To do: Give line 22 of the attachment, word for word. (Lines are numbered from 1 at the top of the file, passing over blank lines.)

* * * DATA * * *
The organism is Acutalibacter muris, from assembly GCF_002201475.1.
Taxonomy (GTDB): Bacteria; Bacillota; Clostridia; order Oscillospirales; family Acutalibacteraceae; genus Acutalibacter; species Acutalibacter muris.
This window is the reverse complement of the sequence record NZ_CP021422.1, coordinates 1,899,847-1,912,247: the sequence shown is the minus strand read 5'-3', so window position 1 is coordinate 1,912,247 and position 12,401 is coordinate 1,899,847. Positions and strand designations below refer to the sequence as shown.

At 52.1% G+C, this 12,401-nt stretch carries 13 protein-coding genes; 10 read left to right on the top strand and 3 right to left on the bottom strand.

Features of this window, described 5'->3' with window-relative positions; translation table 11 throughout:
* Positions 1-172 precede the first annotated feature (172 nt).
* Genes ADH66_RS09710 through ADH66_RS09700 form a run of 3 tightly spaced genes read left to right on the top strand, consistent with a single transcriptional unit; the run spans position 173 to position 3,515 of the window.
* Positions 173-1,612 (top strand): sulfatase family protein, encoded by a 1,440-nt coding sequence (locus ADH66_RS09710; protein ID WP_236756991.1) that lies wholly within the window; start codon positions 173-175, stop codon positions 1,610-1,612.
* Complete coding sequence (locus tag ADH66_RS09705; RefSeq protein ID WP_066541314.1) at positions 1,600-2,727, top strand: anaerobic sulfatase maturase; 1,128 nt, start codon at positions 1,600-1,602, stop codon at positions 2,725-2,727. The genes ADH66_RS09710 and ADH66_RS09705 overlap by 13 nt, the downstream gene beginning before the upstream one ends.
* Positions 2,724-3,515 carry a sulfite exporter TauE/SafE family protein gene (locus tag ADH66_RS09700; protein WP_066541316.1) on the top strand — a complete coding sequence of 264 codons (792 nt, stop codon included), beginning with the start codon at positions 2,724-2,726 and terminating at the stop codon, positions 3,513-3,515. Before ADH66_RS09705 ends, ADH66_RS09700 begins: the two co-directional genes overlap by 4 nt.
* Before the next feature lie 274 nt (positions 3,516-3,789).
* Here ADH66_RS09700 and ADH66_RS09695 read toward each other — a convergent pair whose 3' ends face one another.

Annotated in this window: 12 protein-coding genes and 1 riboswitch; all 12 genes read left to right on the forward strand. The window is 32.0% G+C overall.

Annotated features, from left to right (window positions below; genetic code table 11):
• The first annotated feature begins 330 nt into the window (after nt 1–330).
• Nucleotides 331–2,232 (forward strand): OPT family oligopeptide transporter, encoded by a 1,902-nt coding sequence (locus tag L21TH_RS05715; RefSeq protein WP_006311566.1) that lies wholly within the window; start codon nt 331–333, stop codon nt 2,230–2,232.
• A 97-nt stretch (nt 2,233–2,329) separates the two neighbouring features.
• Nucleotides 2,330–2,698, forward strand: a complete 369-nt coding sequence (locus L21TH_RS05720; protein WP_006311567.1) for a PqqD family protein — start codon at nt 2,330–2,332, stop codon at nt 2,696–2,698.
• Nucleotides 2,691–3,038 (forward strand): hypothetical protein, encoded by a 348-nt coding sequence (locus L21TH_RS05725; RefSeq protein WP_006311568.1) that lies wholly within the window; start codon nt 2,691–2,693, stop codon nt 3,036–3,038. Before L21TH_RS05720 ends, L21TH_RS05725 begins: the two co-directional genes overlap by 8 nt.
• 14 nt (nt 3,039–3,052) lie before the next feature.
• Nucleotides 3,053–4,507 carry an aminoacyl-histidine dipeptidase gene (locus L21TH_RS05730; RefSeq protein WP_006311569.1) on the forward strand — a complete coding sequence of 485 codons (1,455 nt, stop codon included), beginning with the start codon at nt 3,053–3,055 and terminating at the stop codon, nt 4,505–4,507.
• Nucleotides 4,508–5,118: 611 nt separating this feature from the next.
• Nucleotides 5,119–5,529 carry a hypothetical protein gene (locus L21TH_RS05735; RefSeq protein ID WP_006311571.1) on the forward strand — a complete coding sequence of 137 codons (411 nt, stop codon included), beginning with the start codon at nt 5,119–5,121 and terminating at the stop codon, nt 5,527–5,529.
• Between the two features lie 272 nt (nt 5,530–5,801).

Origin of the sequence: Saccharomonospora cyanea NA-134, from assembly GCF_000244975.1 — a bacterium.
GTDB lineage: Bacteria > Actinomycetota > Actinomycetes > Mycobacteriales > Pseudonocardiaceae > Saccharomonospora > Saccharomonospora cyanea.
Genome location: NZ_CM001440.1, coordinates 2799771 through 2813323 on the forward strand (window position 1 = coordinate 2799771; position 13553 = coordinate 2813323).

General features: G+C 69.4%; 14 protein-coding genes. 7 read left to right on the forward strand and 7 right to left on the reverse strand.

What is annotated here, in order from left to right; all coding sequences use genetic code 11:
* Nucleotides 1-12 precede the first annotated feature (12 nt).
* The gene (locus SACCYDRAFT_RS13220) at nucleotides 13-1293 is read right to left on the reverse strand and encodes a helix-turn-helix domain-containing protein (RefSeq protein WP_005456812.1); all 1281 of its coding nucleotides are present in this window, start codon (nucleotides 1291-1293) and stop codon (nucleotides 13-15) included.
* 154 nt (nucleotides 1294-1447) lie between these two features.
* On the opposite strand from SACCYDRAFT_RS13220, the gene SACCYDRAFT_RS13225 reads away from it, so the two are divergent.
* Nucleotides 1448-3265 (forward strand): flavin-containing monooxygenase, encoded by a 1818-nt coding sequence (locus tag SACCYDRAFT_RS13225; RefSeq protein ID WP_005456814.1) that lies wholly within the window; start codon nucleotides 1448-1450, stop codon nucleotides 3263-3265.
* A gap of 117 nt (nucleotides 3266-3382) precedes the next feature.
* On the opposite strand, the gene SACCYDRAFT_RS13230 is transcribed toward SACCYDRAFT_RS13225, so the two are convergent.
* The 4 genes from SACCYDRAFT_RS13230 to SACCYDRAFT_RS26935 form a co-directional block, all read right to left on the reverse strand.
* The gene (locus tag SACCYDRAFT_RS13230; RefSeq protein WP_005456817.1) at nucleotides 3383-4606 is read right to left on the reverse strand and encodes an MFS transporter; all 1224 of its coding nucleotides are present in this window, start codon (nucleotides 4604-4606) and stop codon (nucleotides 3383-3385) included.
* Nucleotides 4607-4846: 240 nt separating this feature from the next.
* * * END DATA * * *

• Nucleotides 4,508–5,118: 611 nt separating this feature from the next.